Guardian of the Gulf: Sydney, Cape Breton, and the Atlantic Wars

By Brian Tennyson and Roger Sarty

© 2002

One of the great untold Canadian military stories revolves around the eastern seaport of Sydney, Nova Scotia. Guardian of the Gulf offers a vivid and long overdue account of Sydney harbour's role, and the importance of its coal deposits, in North Atlantic strategy and military operations from the Anglo-French wars in the eighteenth century to the end of the Cold War in the 1990s.

More than two centuries of activity in and around Sydney harbour came to a head during the world wars, when Sydney became a major convoy port in the merchant-ship lifeline that sustained Britain with supplies from North America. Essential to the air and naval forces that pursued German submarines in the waters off the coast of Canada, Sydney was also an imporatant industrial centre that produced enormous quantities of critically important coal and steel. Exploring the roles of army, navy, air force, and merchant marine, Tennyson and Sarty offer richly detailed information on garrisons, fortifications, base development, and maritime warfare.

Set against the Backdrop of national and alliance policymaking in London, Ottawa, and Washington, the story moves deftly between the larger and smaller pictures, making this a work of both colourful immediacy and broad interpretation.

Winner of the 2000 Keith Matthews Award for Best Book, awarded by Canadian Nautical Research Society

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Product Details

  • Division: Scholarly Publishing
  • World Rights
  • Page Count: 534 pages
  • Dimensions: 5.6in x 1.4in x 8.7in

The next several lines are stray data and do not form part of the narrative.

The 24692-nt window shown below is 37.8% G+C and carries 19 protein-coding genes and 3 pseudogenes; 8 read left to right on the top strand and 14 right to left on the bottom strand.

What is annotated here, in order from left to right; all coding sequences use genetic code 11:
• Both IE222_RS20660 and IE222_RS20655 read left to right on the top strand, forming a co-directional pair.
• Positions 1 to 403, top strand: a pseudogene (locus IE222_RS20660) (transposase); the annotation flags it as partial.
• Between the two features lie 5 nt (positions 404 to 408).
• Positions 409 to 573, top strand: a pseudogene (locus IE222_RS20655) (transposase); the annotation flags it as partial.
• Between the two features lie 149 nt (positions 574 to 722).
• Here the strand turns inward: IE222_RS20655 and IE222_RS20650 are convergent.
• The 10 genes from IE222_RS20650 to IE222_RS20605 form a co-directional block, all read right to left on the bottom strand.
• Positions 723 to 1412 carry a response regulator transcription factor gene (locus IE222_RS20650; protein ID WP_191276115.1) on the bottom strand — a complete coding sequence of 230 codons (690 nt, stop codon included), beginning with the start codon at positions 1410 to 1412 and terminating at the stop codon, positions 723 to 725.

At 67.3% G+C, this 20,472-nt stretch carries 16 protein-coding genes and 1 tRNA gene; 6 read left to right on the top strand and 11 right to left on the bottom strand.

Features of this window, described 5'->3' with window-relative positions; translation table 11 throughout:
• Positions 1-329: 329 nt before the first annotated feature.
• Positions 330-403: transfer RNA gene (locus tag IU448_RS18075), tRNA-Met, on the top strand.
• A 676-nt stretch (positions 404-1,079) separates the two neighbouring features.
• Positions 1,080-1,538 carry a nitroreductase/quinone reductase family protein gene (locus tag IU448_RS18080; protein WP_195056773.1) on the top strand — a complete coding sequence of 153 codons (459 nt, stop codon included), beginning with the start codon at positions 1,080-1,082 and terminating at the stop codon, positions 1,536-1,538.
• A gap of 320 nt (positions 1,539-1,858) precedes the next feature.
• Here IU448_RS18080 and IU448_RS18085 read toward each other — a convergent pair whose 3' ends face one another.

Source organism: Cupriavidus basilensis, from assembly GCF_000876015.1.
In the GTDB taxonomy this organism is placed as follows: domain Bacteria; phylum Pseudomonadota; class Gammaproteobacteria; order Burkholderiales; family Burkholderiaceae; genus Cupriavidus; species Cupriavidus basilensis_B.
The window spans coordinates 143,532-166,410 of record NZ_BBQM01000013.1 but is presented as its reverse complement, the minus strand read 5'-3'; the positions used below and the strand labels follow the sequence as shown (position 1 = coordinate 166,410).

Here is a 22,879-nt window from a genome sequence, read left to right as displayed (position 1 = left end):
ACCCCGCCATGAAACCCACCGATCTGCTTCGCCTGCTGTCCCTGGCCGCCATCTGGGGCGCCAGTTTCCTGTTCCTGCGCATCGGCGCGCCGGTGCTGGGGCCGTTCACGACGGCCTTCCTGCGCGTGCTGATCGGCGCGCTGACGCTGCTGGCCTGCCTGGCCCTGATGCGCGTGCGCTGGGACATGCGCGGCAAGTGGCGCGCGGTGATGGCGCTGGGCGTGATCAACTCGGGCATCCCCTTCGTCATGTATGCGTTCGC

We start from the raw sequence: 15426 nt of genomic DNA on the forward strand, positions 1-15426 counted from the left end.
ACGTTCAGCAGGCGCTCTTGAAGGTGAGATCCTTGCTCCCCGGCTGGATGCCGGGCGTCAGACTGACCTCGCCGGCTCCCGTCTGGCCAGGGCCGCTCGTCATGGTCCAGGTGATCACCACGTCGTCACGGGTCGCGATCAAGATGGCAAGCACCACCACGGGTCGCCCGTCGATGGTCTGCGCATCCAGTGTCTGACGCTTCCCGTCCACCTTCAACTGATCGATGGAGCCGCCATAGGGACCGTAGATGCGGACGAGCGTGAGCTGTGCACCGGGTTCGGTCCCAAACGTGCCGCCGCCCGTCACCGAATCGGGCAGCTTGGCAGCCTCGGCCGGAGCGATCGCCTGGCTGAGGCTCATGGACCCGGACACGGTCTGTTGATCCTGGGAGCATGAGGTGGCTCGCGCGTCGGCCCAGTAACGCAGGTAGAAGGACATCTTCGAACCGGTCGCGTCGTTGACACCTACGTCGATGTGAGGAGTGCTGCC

Product Formats

SaveUP TO 15182

Book Formats

SKU# SP001954

  • PUBLISHED MAY 2002

    From: $27.92

    Regular Price: $42.95

    ISBN 9780802085450
  • PUBLISHED APR 2002

    From: $27.92

    Regular Price: $42.95

Quick Overview

A vivid and long overdue account of one of the great untold Canadian military stories: Sydney's importance as a major convoy port, a base in the hunt for German submarines, and an industrial centre producing critically important coal and steel.

Guardian of the Gulf: Sydney, Cape Breton, and the Atlantic Wars

By Brian Tennyson and Roger Sarty

© 2002

One of the great untold Canadian military stories revolves around the eastern seaport of Sydney, Nova Scotia. Guardian of the Gulf offers a vivid and long overdue account of Sydney harbour's role, and the importance of its coal deposits, in North Atlantic strategy and military operations from the Anglo-French wars in the eighteenth century to the end of the Cold War in the 1990s.

More than two centuries of activity in and around Sydney harbour came to a head during the world wars, when Sydney became a major convoy port in the merchant-ship lifeline that sustained Britain with supplies from North America. Essential to the air and naval forces that pursued German submarines in the waters off the coast of Canada, Sydney was also an imporatant industrial centre that produced enormous quantities of critically important coal and steel. Exploring the roles of army, navy, air force, and merchant marine, Tennyson and Sarty offer richly detailed information on garrisons, fortifications, base development, and maritime warfare.

Set against the Backdrop of national and alliance policymaking in London, Ottawa, and Washington, the story moves deftly between the larger and smaller pictures, making this a work of both colourful immediacy and broad interpretation.

Winner of the 2000 Keith Matthews Award for Best Book, awarded by Canadian Nautical Research Society

Continue Reading Read Less

Product Details

  • Division: Scholarly Publishing
  • World Rights
  • Page Count: 534 pages
  • Dimensions: 5.6in x 1.4in x 8.7in
  • Reviews

    'If you thought Sydney only played a small part during the war, this book might shock you.'


    Cape Breton Post

    'Well-written, superbly researched, this is a master study of the history of a city, region, and nation.'


    J.L. Granatstein
    Choice

    'This is social history of the best kind, laced with interesting details and personal recollections that help bring a community to life as it intersects with the great events of the past two and a half centuries.'


    The Journal of Military History
  • Author Information

    Brian Douglas Tennyson is emeritus professor in the Department of History at Cape Breton University.



    Roger Sarty is Director, Historical Research and Exhibit Development, Canadian War Museum, and Adjunct Professor, Department of History, Carleton University.

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